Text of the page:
Sara Routhier, Managing Editor of Features and Outreach, has professional experience as an educator, SEO specialist, and content marketer. She has over five years of experience in the insurance industry. As a researcher, data nerd, writer, and editor she strives to curate educational, enlightening articles that provide you with the must-know facts and best-kept secrets within the overwhelming worl...

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Joel Ohman is the CEO of a private equity-backed digital media company. He is a CERTIFIED FINANCIAL PLANNER™, author, angel investor, and serial entrepreneur who loves creating new things, whether books or businesses. He has also previously served as the founder and resident CFP® of a national insurance agency, Real Time Health Quotes. He also has an MBA from the University of South Florida. ...

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Reviewed by Joel Ohman
Founder, CFP®

UPDATED: Oct 29, 2012

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Collateral for small business loans can vary based upon the size of the loan but it can range from small equipment to personal homes.

Collateral is an additional layer of security for lenders. In the case that a small business loan is not repaid, it defines assets for the lender to accept as a form of repayment. Depending on the type of business, collateral can be inventory, the company building and any equipment.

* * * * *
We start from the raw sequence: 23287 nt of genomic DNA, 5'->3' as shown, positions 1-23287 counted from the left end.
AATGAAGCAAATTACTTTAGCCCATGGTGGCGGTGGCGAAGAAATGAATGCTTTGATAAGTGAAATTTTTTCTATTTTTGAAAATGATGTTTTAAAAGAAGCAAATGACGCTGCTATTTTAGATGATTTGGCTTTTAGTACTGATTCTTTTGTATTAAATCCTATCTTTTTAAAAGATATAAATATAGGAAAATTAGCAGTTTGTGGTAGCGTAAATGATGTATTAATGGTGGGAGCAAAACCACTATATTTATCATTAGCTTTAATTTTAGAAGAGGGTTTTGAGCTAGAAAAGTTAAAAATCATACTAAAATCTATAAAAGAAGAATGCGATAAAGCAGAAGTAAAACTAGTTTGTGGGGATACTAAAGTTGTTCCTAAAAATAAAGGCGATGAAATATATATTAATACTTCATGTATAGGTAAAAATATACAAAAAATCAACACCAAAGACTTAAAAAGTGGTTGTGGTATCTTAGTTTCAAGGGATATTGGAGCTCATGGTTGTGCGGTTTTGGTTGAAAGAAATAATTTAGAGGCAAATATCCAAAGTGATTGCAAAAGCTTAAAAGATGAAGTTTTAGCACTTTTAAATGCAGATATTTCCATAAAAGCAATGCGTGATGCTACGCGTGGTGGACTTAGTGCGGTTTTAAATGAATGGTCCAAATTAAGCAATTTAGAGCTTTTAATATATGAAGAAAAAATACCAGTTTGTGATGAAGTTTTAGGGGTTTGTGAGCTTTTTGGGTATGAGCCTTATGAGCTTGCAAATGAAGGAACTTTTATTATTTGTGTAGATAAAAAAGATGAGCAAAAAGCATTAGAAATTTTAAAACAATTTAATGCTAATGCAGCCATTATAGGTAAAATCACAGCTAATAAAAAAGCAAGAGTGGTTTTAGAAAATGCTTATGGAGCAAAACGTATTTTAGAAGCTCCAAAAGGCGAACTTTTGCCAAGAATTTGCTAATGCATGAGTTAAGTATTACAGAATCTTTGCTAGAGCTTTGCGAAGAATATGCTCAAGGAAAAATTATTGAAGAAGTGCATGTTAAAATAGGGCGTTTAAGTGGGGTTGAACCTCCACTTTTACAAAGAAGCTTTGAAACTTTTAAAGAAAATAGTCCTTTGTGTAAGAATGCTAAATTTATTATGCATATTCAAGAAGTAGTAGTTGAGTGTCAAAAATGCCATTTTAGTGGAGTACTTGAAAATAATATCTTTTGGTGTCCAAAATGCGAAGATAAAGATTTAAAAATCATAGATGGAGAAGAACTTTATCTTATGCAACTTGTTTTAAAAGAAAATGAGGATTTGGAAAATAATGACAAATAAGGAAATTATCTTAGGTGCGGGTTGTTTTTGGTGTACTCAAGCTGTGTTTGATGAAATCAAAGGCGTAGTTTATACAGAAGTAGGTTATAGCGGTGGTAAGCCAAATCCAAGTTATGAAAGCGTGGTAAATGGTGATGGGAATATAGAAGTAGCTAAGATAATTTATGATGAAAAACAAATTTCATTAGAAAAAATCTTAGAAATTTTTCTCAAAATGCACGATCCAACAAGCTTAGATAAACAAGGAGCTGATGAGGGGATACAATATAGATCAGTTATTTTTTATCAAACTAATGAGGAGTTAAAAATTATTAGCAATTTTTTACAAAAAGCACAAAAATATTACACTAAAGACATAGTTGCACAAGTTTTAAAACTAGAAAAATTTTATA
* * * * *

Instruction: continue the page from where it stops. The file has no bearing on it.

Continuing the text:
One form of business loan is a Small Business Administration (SBA) loan. If an owner applies for an SBA loan greater than $250,000, a certified appraisal will be required. The SBA will require certified appraisals of the business property and larger assets in order to secure the loan. The appraisers will research how the collateral is valued based upon market and local standards. For example, if the collateral is a company building, the appraisers will analyze the price of the building if it would be sold on the current real estate market. This further ensures the lender that their money will be returned to them.

For some applicants, their business assets and personal credit is not strong enough to secure a business loan. For these applicants, the lender may require their home as collateral. Owner-occupied residences can serve as collateral for loans when a borrower’s credit is weak and their home is worth a substantial amount of money. Many lenders feel this is necessary to keep the borrower committed to the success of the business and repayment of the business loan.

There are business borrower’s that do not have substantial collateral, but this does not immediately deny them a loan. Small business loans will usually not be rejected based upon poor collateral alone. If the borrower has a high level of credit, good personal references and a solid business plan, the lack of collateral will be considered alongside the other positive factors.

There are many different lenders and variations of small business loans, so the requirements for each can vary. A borrower should review the requirements for the chosen lender before moving forward with the loan process. Additionally, it is important to think logically about what is offered as collateral. If the loan is defaulted, the lender can come after the borrower’s business, assets, and possibly even their personal finances. While the uses for a small business loan can vary from equipment, inventory, and even payroll, a loan should not be taken out without a plan to repay it back.